The Abu Dhabi Agriculture and Food Safety Authority (ADAFSA) has shared that it will deliver recycled water to more than 1,600 farms in the Al Khatam, Al Khaznah and Al Nahda areas.
This is part of its plan to expand the use of recycled water for irrigating farms in the Emirate of Abu Dhabi, and in line with UAE Water Security Strategy 2036 and Abu Dhabi’s recycled water policy.
The plan will go ahead in collaboration with its strategic partners, the Department of Energy – Abu Dhabi (DoE), the Environment Agency – Abu Dhabi (EAD), in addition to TAQA, Abu Dhabi and Al Ain Distribution Company, and Abu Dhabi Sustainable Water Solutions Company.
TAQA and its subsidiaries have constructed the pipelines, which will transport and distribute approximately 150,000 cubic metres per day to farms in Al Khatam, Al Khaznah and Al Nahda areas and will meet their recycled water needs at a rate of 73 cubic metres per day for each farm, equivalent to 16,500 gallons of water.
The plan to use recycled water in agriculture will save large amounts of groundwater by eliminating groundwater pumping from approximately 4,850 wells in the Al Khatam and Al Khaznah areas.
ADAFSA shared that it is collaborating with all relevant authorities in the Emirate to identify sustainable and alternative sources of groundwater and desalinated water for agricultural uses in the Emirate of Abu Dhabi, in addition to adhering to implementing procedures and mechanisms that protect public health and the environment while also promoting agricultural production in the Emirate.
According to His Excellency Mubarak Ali Alqusaili Al Mansoori, Executive Director of the Agricultural Affairs Sector in ADAFSA the agricultural sector still relies on groundwater for 81.4%, desalinated seawater for 18% and recycled water for 0.6%, meaning the use of recycled water must be expanded to reduce groundwater depletion and desalinated seawater consumption.
Further, he shared that since 2012, ADAFSA, in cooperation with its stakeholders, has succeeded in implementing a project to irrigate 143 farms in the Al Nahda area with recycled water instead of groundwater.
The farms are supplied with their recycled water needs from Al Mafraq station, and then treated to the advanced stage in the additional treatment plant in Al Nahda, through which about 12,000 cubic metres are distributed to these farms daily.
Al Mansouri shared that ADAFSA uses a system to monitor the quality and safety of recycled water before distributing it to farms, outlining that the use of recycled water technology in irrigating farms was carried out after conducting studies and evaluations to ensure its quality and safety.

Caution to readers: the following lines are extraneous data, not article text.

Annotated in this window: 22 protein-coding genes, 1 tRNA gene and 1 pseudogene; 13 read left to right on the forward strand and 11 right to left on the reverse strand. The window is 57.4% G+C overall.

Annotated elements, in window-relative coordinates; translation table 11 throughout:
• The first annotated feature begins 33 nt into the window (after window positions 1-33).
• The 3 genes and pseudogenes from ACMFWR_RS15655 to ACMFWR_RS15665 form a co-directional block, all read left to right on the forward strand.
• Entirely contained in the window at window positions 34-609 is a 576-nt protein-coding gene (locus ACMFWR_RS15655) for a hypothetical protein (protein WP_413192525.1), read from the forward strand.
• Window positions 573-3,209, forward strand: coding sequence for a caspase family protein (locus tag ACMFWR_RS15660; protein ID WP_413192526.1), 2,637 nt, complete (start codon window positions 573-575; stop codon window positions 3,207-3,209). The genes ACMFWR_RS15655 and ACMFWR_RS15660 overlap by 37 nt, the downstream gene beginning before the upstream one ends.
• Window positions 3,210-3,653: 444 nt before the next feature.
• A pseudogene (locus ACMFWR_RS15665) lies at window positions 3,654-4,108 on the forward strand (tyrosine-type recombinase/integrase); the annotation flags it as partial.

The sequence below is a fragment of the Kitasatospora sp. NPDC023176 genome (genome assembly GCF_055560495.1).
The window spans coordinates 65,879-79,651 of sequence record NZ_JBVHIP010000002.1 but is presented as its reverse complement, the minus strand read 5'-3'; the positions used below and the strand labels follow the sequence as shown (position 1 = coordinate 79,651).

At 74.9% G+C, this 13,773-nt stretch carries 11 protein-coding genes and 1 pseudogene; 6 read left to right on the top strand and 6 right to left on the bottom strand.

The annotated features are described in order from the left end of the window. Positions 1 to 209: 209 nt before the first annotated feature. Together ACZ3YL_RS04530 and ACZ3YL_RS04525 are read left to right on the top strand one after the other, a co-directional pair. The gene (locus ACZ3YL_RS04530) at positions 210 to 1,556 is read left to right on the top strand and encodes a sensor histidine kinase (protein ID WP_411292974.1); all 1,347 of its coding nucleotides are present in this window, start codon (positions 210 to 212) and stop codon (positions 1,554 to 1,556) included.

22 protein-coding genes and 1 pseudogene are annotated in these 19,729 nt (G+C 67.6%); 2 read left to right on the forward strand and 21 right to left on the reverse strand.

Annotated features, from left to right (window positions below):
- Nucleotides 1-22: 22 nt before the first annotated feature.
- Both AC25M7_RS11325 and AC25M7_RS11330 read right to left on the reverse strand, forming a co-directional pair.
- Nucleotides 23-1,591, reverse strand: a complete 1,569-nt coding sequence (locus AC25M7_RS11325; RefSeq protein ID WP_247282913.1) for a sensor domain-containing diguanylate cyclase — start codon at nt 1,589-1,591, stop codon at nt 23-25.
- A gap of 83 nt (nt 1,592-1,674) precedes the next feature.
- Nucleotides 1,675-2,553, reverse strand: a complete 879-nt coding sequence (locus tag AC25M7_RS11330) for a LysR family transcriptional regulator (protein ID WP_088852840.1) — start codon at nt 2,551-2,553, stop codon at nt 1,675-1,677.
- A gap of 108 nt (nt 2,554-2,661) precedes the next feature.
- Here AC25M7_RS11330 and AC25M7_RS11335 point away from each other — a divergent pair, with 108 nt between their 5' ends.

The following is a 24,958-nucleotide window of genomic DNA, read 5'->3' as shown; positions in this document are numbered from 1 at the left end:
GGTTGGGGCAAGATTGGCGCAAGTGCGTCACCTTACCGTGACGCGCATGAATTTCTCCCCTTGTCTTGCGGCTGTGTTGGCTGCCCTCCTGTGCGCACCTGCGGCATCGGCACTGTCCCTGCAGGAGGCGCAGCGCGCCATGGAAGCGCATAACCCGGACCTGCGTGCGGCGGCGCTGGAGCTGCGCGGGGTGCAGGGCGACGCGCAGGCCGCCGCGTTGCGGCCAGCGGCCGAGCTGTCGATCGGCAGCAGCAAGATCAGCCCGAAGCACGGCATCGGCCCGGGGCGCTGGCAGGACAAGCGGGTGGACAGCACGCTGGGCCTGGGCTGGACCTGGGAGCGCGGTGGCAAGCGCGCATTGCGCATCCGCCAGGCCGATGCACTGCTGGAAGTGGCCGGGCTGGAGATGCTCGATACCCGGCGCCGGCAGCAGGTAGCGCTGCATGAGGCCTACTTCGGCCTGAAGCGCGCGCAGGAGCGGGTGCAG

This included a study conducted by the Food and Agriculture Organization (FAO) to assess the quality of water used in Al Nahda farms, which proved that recycled water that is triple-treated is suitable for growing many agricultural crops.
Further, His Excellency Dr Saif Al Qubaisi, Acting Director General of Regulatory Affairs at DoE, emphasised that water is one of the strategic priorities of the Emirate of Abu Dhabi.
Al Qubaisi said that DoE aims to optimise the use of this type of water by expanding its use, carrying out many initiatives and following up on infrastructure projects aimed at utilising the surplus of recycled water.
According to Engineer Faisal Al Hammadi, Acting Executive Director of the Environmental Quality Sector at EAD, the project to transport, distribute and reuse recycled water will have many environmental and economic benefits.
The most significant here will be the cessation of the discharge of recycled water into the Musaffah Canal, allowing it to be cleaned and disinfected and removing approximately three million cubic metres of sediment.
The project will also ensure the cessation of groundwater use and stop wells in 1,600 farms and forests in the Al Khatam and Al Khaznah areas at a rate of up to 250,000 cubic metres per day, contributing to the rational use of groundwater in agriculture and achieving integrated management and sustainable development of available water resources.
Eng. Al Hammadi added that in 2019, EAD issued an Executive Regulation on the regulation of groundwater in the Emirate.
The regulation states that when reviewing applications for groundwater extraction and use, EAD must consider the availability of alternative and appropriate water sources, such as desalinated water and recycled water, to preserve and use groundwater resources sustainably.
EAD also made a decision on the areas where it is prohibited to drill new water wells to prevent the depletion or deterioration of groundwater quality and rationalise its use.
He also highlighted EAD’s role in coordinating with the relevant authorities in the sectors concerned, where the EAD team is providing technical advice in the areas of developing standards for the reuse of recycled water for irrigation and agriculture to reduce pressure on groundwater sources.
Similarly, EAD, in collaboration with strategic stakeholders, has developed an integrated plan for the integrated management of water resources in the Emirate, taking into consideration the preservation of groundwater in terms of quantity and quality, as well as the need to replace it with alternative resources, such as recycled water, to preserve groundwater as a strategic reserve for future generations.